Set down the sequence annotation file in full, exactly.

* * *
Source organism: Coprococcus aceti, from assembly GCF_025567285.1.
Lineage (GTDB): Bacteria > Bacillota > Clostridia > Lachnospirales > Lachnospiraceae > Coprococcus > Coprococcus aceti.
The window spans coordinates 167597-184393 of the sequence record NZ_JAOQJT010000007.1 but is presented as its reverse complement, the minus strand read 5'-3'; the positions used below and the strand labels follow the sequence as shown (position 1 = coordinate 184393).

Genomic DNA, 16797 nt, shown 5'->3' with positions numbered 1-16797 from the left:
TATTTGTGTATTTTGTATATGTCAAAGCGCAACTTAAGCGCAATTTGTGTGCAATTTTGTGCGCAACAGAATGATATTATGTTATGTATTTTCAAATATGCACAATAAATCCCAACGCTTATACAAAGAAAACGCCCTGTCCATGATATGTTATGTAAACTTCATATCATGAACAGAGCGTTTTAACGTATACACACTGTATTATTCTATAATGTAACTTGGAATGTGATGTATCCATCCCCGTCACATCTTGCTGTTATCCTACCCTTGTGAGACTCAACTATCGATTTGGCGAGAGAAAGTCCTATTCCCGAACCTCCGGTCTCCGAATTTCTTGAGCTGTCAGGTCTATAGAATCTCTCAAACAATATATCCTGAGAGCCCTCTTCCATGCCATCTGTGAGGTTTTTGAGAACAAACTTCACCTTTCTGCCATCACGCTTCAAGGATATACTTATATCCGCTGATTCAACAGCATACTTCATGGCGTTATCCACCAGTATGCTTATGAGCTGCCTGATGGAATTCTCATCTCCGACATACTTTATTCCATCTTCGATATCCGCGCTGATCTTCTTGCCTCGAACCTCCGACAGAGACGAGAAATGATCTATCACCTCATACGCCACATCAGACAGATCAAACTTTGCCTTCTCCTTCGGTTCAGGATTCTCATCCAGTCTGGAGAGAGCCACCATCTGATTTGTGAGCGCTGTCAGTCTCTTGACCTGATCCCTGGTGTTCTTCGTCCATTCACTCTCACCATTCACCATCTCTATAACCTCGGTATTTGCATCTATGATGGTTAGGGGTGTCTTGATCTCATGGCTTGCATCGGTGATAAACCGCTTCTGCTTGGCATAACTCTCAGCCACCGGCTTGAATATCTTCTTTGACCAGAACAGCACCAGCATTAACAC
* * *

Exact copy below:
Source organism: Coprococcus aceti, from assembly GCF_025567285.1.
Lineage (GTDB): Bacteria > Bacillota > Clostridia > Lachnospirales > Lachnospiraceae > Coprococcus > Coprococcus aceti.
The window spans coordinates 167597-184393 of the sequence record NZ_JAOQJT010000007.1 but is presented as its reverse complement, the minus strand read 5'-3'; the positions used below and the strand labels follow the sequence as shown (position 1 = coordinate 184393).

Genomic DNA, 16797 nt, shown 5'->3' with positions numbered 1-16797 from the left:
TATTTGTGTATTTTGTATATGTCAAAGCGCAACTTAAGCGCAATTTGTGTGCAATTTTGTGCGCAACAGAATGATATTATGTTATGTATTTTCAAATATGCACAATAAATCCCAACGCTTATACAAAGAAAACGCCCTGTCCATGATATGTTATGTAAACTTCATATCATGAACAGAGCGTTTTAACGTATACACACTGTATTATTCTATAATGTAACTTGGAATGTGATGTATCCATCCCCGTCACATCTTGCTGTTATCCTACCCTTGTGAGACTCAACTATCGATTTGGCGAGAGAAAGTCCTATTCCCGAACCTCCGGTCTCCGAATTTCTTGAGCTGTCAGGTCTATAGAATCTCTCAAACAATATATCCTGAGAGCCCTCTTCCATGCCATCTGTGAGGTTTTTGAGAACAAACTTCACCTTTCTGCCATCACGCTTCAAGGATATACTTATATCCGCTGATTCAACAGCATACTTCATGGCGTTATCCACCAGTATGCTTATGAGCTGCCTGATGGAATTCTCATCTCCGACATACTTTATTCCATCTTCGATATCCGCGCTGATCTTCTTGCCTCGAACCTCCGACAGAGACGAGAAATGATCTATCACCTCATACGCCACATCAGACAGATCAAACTTTGCCTTCTCCTTCGGTTCAGGATTCTCATCCAGTCTGGAGAGAGCCACCATCTGATTTGTGAGCGCTGTCAGTCTCTTGACCTGATCCCTGGTGTTCTTCGTCCATTCACTCTCACCATTCACCATCTCTATAACCTCGGTATTTGCATCTATGATGGTTAGGGGTGTCTTGATCTCATGGCTTGCATCGGTGATAAACCGCTTCTGCTTGGCATAACTCTCAGCCACCGGCTTGAATATCTTCTTTGACCAGAACAGCACCAGCATTAACAC